YOU AND YOUR MOBILE ANTENNA
Three main components comprise a typical Two-Way Radio
installation. They are: your transceiver, an antenna, and the coaxial cable that connect the
antenna to the transceiver. It is important that all three pieces are installed correctly to give
the best possible range and reliable performance. We hope this pamphlet will be helpful for you to
realize the maximum performance from your radio installation.
For several reasons, it is impossible to exactly PRE-TUNE an
antenna at the factory. A general range of tuning is done which may suffice, but for best
performance, an antenna should be tuned after it is installed. Most antennas have some form of
tuning capability. Usually, this involves the whip section sliding into a coil, spring, or metal
section. Failing this, the manufacturer will normally supply the antenna tuned to the lowest
This allows for trimming the “active radiating element”, antenna
rod or whip, by adjusting or cutting it to the correct resonant length. This works on the same
principal as a tuning fork, used by piano tuners. The shorter the fork, the higher the frequency it
will radiate, and visa versa.
When the antenna is adjusted for the centre frequency of
operation, channel 20 for CB, they should perform well from the lowest to the highest frequency. An
untuned antenna robs you of communication distance and could cause, after a period, substantial
deterioration of performance, or even destruction of an RF output transistor. We cannot stress
enough the importance of tuning your antenna. The measure of an antenna's performance is called its
"SWR" (Standing Wave Ratio).
Coaxial cable is used in almost all radio installations. This
cable transfers the power from the transceiver to the antenna. The output impedance of a two way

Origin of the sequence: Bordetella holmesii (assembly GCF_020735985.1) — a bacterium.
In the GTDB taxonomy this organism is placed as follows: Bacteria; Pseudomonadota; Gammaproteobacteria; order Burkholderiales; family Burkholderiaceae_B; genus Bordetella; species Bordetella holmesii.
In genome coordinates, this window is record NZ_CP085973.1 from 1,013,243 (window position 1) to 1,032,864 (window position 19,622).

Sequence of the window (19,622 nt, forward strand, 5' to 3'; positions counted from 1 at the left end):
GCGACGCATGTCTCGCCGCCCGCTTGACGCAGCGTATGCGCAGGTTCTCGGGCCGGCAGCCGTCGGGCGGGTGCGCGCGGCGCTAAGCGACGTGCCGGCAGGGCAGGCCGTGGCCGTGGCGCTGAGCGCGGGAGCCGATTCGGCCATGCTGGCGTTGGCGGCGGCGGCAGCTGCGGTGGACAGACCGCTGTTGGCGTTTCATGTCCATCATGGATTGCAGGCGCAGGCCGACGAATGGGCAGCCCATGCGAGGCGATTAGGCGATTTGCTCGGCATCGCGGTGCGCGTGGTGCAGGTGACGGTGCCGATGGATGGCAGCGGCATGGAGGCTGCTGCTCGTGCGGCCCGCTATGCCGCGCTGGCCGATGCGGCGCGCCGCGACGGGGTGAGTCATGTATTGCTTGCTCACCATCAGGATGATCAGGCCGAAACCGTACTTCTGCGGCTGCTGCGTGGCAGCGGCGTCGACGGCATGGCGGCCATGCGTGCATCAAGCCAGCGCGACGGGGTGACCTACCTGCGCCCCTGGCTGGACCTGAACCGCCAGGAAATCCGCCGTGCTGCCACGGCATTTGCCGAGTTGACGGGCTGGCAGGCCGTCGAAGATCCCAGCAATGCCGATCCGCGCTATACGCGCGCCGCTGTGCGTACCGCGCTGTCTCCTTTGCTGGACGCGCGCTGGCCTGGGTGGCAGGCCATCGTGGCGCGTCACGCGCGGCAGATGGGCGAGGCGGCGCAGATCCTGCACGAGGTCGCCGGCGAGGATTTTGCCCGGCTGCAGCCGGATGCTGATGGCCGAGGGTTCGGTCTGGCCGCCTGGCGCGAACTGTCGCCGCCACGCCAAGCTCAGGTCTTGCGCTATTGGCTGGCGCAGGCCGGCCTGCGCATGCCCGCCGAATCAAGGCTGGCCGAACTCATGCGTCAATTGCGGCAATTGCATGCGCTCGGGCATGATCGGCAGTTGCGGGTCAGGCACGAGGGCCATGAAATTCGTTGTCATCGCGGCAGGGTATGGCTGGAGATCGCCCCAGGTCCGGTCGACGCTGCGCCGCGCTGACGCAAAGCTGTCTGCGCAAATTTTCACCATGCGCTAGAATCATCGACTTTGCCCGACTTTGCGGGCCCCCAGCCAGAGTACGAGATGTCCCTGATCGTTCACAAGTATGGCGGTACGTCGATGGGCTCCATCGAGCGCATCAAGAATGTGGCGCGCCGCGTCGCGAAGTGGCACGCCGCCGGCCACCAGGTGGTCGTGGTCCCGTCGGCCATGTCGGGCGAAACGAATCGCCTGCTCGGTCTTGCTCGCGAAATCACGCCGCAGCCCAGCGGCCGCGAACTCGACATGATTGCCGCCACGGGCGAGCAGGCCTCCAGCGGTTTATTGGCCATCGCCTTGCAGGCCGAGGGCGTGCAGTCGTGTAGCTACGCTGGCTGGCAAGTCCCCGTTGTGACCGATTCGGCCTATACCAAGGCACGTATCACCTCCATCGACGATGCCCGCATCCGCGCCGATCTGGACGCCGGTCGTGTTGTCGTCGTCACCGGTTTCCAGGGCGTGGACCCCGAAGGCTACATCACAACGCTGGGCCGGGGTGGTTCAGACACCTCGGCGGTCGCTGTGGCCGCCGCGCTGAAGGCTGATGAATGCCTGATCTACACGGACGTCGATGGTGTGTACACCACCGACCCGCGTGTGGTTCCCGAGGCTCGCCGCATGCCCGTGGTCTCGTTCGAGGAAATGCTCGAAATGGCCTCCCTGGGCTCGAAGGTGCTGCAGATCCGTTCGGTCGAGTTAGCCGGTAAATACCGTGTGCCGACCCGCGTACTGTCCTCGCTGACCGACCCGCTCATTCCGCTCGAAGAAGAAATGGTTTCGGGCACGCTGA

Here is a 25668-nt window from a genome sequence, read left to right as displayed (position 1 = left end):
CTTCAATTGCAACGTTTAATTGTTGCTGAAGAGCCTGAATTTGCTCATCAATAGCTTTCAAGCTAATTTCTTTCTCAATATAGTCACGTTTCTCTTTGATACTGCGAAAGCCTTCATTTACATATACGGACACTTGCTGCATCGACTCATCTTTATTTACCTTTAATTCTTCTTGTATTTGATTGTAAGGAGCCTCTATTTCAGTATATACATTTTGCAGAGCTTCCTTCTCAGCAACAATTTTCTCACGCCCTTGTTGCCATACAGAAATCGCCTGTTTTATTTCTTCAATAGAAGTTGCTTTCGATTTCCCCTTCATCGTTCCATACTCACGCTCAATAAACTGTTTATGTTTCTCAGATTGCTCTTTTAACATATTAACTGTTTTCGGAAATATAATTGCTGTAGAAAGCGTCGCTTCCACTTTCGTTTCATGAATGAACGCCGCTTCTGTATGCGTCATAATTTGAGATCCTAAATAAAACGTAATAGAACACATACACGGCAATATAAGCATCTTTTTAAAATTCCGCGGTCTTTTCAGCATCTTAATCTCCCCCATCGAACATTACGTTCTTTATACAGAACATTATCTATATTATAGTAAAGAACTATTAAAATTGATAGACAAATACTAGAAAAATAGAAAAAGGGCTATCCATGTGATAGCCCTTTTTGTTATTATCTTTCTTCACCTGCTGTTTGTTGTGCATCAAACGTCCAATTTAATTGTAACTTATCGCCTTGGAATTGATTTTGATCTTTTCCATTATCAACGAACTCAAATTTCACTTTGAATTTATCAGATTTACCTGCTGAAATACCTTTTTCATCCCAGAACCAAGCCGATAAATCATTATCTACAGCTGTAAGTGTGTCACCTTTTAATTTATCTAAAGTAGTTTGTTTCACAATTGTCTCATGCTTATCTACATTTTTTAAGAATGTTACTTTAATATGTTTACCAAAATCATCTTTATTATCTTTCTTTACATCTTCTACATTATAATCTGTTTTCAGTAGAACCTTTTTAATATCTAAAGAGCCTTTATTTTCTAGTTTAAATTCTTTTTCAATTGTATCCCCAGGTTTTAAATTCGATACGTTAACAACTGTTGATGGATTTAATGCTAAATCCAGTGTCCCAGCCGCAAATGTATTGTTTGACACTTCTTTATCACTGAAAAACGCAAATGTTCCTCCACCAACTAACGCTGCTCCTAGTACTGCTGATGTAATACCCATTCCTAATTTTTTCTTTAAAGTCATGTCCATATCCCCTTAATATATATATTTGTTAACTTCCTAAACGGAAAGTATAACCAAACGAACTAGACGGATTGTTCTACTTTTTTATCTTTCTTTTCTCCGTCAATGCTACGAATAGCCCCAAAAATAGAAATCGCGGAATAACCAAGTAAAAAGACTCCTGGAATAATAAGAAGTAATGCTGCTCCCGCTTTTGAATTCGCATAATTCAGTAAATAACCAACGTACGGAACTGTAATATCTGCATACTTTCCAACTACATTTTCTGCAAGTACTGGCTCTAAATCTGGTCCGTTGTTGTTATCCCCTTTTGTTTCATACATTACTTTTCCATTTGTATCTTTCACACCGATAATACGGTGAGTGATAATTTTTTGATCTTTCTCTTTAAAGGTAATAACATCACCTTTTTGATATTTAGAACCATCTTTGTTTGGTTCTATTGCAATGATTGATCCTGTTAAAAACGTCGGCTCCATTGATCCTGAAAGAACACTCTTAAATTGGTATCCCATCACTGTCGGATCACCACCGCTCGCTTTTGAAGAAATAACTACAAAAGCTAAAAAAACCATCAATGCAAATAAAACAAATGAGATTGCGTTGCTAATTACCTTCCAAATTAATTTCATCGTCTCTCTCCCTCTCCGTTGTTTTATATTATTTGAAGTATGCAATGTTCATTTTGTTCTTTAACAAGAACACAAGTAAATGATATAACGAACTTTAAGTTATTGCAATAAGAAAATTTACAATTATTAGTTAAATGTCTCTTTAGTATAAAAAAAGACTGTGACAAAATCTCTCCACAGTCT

radio transceiver is designed to be 50-ohm. Communication antennas are designed with an input
impedance of 50-ohm. Therefore, RG-58 or RG-213 coaxial cable is well suited because it also has
50-ohm impedance, and will perfectly match the transceiver to the antenna. The resonating frequency
of the antenna is very important, because a mistuned antenna can disrupt the system balance. If
this balance is disrupted, standing waves are generated on the coaxial cable, which results in a
loss of power delivered by the transceiver.
UNDERSTANDING SWR (Standing Wave Ratio)
With the transceiver having a 50-ohm output, and a properly tuned
antenna a 50-ohm input, by using a 50-ohm cable (such as RG-58 or RG-213), all the power (ignoring
coaxial cable losses), from the transceiver will be transferred via the coaxial cable and radiated
by the antenna.
Under these conditions, the SWR (standing wave ratio) of the
antenna system would be 1:1. This condition seldom exists and standing waves are set up on the
cable. A high SWR robs you of power and range. While 1:1 is not always possible to attain, you
should tune your antenna system so the SWR does not exceed 1.5:1 or at maximum 2:1. Here are some
examples of the power losses for various SWR ratios:
TUNING YOUR ANTENNA